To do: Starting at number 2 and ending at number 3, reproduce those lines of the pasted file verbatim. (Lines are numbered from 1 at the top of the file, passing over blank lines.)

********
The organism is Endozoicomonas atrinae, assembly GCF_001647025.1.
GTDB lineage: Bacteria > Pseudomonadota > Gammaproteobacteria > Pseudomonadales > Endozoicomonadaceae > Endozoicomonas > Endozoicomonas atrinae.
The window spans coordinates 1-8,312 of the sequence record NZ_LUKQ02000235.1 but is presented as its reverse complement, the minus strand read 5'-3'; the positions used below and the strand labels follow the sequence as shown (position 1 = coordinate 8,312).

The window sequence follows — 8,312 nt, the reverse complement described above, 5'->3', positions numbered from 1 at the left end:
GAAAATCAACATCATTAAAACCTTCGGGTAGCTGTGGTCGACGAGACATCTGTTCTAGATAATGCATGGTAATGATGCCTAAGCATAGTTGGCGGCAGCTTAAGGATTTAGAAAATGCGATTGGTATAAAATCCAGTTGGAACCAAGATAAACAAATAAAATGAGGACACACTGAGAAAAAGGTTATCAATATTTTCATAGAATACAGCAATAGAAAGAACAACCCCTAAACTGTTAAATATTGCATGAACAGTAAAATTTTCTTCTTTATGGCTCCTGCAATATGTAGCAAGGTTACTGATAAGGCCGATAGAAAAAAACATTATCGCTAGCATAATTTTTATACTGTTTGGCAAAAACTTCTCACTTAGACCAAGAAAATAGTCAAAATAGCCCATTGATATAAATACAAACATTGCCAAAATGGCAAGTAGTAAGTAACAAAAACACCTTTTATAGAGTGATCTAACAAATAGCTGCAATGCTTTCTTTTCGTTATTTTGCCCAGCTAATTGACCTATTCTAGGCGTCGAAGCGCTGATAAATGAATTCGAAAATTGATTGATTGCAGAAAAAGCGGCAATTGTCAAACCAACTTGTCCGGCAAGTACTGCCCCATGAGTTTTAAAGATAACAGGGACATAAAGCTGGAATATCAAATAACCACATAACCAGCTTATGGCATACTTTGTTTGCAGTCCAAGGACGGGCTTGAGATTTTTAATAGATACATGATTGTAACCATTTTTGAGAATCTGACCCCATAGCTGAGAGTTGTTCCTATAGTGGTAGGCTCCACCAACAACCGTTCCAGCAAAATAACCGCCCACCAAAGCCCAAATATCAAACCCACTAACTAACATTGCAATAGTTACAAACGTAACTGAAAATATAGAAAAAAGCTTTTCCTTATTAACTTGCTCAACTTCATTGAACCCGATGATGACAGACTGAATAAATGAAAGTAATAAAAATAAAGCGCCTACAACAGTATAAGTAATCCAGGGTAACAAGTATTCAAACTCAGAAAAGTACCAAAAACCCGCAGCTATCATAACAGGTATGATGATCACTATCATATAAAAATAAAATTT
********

GTDB lineage: Bacteria > Pseudomonadota > Gammaproteobacteria > Pseudomonadales > Endozoicomonadaceae > Endozoicomonas > Endozoicomonas atrinae.
The window spans coordinates 1-8,312 of the sequence record NZ_LUKQ02000235.1 but is presented as its reverse complement, the minus strand read 5'-3'; the positions used below and the strand labels follow the sequence as shown (position 1 = coordinate 8,312).